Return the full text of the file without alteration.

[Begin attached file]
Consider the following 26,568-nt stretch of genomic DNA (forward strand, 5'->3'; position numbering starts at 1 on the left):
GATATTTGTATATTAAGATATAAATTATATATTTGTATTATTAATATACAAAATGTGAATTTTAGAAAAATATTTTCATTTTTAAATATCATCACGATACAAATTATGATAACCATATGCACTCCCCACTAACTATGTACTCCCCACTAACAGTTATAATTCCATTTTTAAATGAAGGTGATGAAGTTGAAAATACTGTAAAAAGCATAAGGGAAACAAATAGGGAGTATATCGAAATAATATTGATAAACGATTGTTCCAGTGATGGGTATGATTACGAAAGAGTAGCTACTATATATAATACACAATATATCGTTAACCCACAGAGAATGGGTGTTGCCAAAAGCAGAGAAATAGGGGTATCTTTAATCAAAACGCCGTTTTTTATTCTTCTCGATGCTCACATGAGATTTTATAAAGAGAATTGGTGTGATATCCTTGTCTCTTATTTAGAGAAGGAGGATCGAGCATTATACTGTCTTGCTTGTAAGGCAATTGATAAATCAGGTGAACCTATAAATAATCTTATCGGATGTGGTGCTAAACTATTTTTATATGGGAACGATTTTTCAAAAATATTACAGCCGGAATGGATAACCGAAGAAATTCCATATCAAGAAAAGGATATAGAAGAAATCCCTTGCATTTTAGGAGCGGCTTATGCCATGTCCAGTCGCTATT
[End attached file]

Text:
Consider the following 26,568-nt stretch of genomic DNA (forward strand, 5'->3'; position numbering starts at 1 on the left):
GATATTTGTATATTAAGATATAAATTATATATTTGTATTATTAATATACAAAATGTGAATTTTAGAAAAATATTTTCATTTTTAAATATCATCACGATACAAATTATGATAACCATATGCACTCCCCACTAACTATGTACTCCCCACTAACAGTTATAATTCCATTTTTAAATGAAGGTGATGAAGTTGAAAATACTGTAAAAAGCATAAGGGAAACAAATAGGGAGTATATCGAAATAATATTGATAAACGATTGTTCCAGTGATGGGTATGATTACGAAAGAGTAGCTACTATATATAATACACAATATATCGTTAACCCACAGAGAATGGGTGTTGCCAAAAGCAGAGAAATAGGGGTATCTTTAATCAAAACGCCGTTTTTTATTCTTCTCGATGCTCACATGAGATTTTATAAAGAGAATTGGTGTGATATCCTTGTCTCTTATTTAGAGAAGGAGGATCGAGCATTATACTGTCTTGCTTGTAAGGCAATTGATAAATCAGGTGAACCTATAAATAATCTTATCGGATGTGGTGCTAAACTATTTTTATATGGGAACGATTTTTCAAAAATATTACAGCCGGAATGGATAACCGAAGAAATTCCATATCAAGAAAAGGATATAGAAGAAATCCCTTGCATTTTAGGAGCGGCTTATGCCATGTCCAGTCGCTATT